Realizing this dynamic, Fader and Moe developed a “conversion model” that breaks down the buying process into three components: (1) the shopper’s “base rate” of purchasing during his or her first visit in search of a particular product; (2) the accumulating effects from non-purchase visits (i.e., browsing sessions) that help drive the customer towards an eventual purchase; and (3) the threshold of resistance that the customer must overcome before making the commitment to purchase something at a given site. All three of these behavioral elements vary across customers, and the latter two also vary over time. Thus, for instance, the purchasing threshold may come down as a customer commits to additional repeat purchases at one site.

With this behavioral decomposition available, the web-site manager can get a more accurate reading of the basic retail efficiency of the site and, in real-time, pinpoint the reasons why a site is attracting shoppers or why it might be turning shoppers away. Adjustments such as website design elements or well-placed marketing messages can be used to improve the site’s weak links.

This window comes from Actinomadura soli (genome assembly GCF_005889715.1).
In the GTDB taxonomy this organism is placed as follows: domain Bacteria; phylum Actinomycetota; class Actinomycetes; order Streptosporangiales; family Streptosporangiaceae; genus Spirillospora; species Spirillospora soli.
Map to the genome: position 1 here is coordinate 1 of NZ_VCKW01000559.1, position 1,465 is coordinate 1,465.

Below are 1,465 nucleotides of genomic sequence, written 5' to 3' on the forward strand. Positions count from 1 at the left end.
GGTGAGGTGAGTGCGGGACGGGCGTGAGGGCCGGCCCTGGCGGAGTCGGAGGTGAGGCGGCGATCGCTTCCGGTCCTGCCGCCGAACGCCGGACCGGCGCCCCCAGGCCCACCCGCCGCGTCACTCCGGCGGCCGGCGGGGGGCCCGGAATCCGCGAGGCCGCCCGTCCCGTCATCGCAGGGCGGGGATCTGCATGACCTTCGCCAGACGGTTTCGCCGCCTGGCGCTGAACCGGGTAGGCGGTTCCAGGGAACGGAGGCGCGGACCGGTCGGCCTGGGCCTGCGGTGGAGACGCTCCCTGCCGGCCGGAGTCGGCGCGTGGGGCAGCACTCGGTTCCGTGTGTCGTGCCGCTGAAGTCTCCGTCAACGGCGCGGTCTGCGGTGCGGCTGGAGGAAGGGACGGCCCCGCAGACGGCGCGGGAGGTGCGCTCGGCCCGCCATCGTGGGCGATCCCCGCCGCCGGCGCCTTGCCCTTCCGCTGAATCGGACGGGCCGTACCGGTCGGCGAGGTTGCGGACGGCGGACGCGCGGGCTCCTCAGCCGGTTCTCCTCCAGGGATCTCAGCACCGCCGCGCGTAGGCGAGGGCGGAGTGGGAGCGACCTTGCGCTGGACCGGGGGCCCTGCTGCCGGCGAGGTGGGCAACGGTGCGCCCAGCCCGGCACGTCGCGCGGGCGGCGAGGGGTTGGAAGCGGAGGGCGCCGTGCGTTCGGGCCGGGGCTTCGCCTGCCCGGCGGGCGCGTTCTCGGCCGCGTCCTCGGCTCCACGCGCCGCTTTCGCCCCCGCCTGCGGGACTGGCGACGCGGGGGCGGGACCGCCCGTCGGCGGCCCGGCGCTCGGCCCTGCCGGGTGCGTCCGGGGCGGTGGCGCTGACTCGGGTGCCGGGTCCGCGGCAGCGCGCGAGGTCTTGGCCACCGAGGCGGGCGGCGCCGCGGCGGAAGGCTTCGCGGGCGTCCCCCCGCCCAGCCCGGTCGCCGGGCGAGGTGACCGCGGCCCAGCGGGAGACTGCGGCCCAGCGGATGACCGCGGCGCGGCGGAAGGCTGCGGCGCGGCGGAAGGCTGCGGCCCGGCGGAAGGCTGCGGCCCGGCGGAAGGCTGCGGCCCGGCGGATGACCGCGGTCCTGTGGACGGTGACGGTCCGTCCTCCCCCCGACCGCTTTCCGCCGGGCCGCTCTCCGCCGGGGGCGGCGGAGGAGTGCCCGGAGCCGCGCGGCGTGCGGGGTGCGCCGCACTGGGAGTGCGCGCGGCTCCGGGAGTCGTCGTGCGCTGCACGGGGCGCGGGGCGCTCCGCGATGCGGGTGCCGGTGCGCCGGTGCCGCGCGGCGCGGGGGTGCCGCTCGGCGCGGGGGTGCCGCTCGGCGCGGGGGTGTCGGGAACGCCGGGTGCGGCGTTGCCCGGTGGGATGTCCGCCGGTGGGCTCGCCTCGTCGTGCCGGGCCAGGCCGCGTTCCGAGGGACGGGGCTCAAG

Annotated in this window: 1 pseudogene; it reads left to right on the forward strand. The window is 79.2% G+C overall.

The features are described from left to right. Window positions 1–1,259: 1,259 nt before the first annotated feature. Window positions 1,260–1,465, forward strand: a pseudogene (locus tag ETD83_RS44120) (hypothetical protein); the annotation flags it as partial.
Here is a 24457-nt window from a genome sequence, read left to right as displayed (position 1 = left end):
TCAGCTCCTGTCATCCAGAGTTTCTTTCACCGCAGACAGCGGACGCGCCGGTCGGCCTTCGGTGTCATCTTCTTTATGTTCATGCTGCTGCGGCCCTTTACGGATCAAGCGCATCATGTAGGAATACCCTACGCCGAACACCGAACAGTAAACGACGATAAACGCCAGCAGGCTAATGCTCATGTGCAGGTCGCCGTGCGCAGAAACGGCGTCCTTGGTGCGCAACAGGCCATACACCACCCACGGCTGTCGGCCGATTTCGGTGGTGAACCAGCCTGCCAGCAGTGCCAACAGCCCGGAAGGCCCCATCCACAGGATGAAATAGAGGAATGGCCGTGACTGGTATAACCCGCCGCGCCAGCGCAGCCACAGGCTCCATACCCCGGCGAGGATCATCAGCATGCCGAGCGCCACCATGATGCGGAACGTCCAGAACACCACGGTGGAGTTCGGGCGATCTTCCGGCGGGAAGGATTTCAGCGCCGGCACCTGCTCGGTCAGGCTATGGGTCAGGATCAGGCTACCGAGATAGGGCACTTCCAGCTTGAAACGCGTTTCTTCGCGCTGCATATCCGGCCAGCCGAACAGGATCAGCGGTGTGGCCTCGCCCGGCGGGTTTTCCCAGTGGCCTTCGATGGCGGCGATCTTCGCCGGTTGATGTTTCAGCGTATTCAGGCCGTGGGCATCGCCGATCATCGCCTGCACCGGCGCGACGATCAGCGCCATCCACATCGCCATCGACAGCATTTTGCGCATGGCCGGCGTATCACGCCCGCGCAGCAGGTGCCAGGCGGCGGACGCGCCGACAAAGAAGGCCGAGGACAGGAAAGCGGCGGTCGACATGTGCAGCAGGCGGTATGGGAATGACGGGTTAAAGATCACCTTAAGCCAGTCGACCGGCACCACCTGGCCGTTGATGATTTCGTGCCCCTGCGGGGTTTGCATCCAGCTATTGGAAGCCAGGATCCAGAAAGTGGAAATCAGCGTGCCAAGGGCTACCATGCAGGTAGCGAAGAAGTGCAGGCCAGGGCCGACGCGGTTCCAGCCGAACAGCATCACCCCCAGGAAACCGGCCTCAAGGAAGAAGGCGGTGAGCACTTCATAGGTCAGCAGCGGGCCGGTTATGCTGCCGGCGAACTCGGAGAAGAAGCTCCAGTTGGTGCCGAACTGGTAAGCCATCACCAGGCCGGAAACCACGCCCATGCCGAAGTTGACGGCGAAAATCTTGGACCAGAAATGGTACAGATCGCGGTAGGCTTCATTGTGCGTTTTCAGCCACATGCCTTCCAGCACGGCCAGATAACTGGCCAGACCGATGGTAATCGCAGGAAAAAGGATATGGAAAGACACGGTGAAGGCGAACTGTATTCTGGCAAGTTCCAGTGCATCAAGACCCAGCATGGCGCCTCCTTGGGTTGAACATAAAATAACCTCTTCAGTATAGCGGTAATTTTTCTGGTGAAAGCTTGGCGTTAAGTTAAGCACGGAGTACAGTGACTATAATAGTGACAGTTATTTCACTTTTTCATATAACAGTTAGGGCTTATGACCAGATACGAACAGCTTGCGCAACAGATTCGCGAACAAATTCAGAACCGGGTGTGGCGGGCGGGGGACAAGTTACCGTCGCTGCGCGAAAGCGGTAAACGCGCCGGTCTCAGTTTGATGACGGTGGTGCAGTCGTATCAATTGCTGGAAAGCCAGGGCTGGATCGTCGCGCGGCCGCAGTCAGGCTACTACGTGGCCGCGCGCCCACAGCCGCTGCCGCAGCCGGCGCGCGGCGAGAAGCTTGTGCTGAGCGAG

In practical terms, web-site managers can use the model to identify online visitors who may finally be enticed into the check-out aisle with a promotion, such as a pop-up coupon. This allows retailers to spend their marketing dollars with laser-like accuracy, instead of the carpet-bombing marketing approach that has been used the past two years. The model also can be used to “manage traffic” in a web site by swiftly identifying a visitor who is about to purchase an item and ushering him or her quickly to a high-speed server.

With an estimated $11.6 billion in expected purchases this holiday shopping season, according to Jupiter Communications, the online companies who can most wisely and efficiently spend their marketing dollars and manage their traffic will be the strongest competitors.

“We show that that there is a clear, but highly complex relationship between visit patterns and purchase patterns,” says Fader, who emphasizes that the model is built upon solid theoretical grounds and does not simply look at numbers. “This is not a data-mining expedition.”